A Driving Force

It’s Dutch Grand Prix weekend – and former motor racer turned Sky F1 presenter Naomi Schiff will be bringing us all the action. Born in Belgium to a Rwandan mother and raised in South Africa, Naomi says it feels like her career has come full circle

By Jacquie Chemaly


It’s no secret that the world of Formula One is a rarified one. Just ask any of the 20 drivers on the grid just how tough it was getting their hands onto the steering wheel of one of the fastest cars on the planet.

One has to give full credit, then, to 28-year-old Naomi Schiff – a relatively new member of the Sky TV F1 team – who has so elegantly turned a successful motor racing career into a new life as an F1 presenter and analyst. Naomi’s break into the world of F1 presenting began last year, and it’s not an opportunity she takes for granted. “I’ve been on a journey to get somewhere my whole life, and for so long I didn’t know where it was going. Then, last year I really felt like I had landed where I was supposed to be,” she says.

Naomi was born in Belgium but grew up in Sandton, South Africa, and it is here that the racing bug first bit. After a karting birthday party at the age of 11, she took up the sport full time and eventually followed her dreams to Europe where she carved a successful career in the challenging world of motor racing. This culminated in a place on the grid at the W Series that had been launched alongside Formula One in 2019 to create equal opportunities for female motor racers. By 2020, Naomi had taken on the role of diversity and inclusion ambassador for the W Series, but financial challenges have beset the all-woman championship and its future seems uncertain.

As with so many sports people who have been inspired by seven-time F1 world champion Lewis Hamilton, it was his career that set the tone for Naomi’s ambitions. She has shared the story of how, at the age of 14, herself and some classmates bunked school to watch Lewis race in a promotional event at the Kyalami Racetrack in 2010. Even though they couldn’t get in, she will never forget the moment Lewis came over to the fence to speak to them.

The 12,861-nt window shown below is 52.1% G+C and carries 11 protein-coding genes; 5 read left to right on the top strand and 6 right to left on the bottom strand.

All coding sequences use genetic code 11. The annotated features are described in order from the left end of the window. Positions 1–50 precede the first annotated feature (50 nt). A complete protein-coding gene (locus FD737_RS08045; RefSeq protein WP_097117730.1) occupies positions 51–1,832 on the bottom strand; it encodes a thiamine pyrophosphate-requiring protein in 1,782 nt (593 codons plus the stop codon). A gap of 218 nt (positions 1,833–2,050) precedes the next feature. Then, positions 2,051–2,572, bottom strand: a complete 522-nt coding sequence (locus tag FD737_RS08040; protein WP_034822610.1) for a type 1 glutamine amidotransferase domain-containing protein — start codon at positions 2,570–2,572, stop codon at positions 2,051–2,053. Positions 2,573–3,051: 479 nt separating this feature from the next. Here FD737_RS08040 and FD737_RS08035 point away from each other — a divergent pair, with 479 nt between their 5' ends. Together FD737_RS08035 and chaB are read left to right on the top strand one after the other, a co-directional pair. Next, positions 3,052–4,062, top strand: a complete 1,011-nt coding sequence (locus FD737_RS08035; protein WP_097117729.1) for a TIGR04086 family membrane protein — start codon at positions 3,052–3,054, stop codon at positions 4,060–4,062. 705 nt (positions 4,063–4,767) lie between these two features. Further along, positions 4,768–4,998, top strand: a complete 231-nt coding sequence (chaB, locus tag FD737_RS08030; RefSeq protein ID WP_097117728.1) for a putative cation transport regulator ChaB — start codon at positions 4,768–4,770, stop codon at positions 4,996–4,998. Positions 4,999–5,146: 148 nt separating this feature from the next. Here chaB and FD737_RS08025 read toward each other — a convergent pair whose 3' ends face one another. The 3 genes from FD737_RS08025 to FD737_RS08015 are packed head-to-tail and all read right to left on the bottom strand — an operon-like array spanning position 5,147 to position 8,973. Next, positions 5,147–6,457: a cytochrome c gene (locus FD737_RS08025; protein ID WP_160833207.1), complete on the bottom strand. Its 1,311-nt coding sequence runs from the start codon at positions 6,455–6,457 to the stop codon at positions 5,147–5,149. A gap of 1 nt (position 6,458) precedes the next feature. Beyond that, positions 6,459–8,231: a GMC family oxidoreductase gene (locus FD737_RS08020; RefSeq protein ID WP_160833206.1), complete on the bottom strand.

Many years later, Lewis continues to play an important role as an ally to Naomi. “When I was in W Series, he would share pictures of me as much as he could on his profile. He’s always said he wants to reach back and bring people forward, and I definitely felt that. Allyship is important for women in this sport, and to have that with someone who is at the top of the sport as I have with Lewis – I feel really, really lucky.”

It was also Lewis who came to Naomi’s defence last year when a troll tried to derail her rapid rise as a race analyst by calling her expertise into question. Happily, the naysayers’ opinions didn’t find any traction and this year Naomi was offered a much larger role in Sky TV coverage of F1 – we can expect to see her presenting and analysing between 12 and 16 of this year’s 24 F1 races.

One of them was this year’s Monaco Grand Prix – Naomi’s favourite race on the calendar. This was the first time Naomi experiencesd the F1 race in the most glamorous of cities. “Obviously for the drivers this is the ultimate race to drive and to win. In terms of the atmosphere and how spectacular an event it is, it’s the pinnacle of the race calendar,” she says. Naomi truly experienced the glamorous side of things, hosting a Q&A with the current world champion Max Verstappen and fellow Red Bull driver Sergio Pérez on the TAG Heuer Yacht.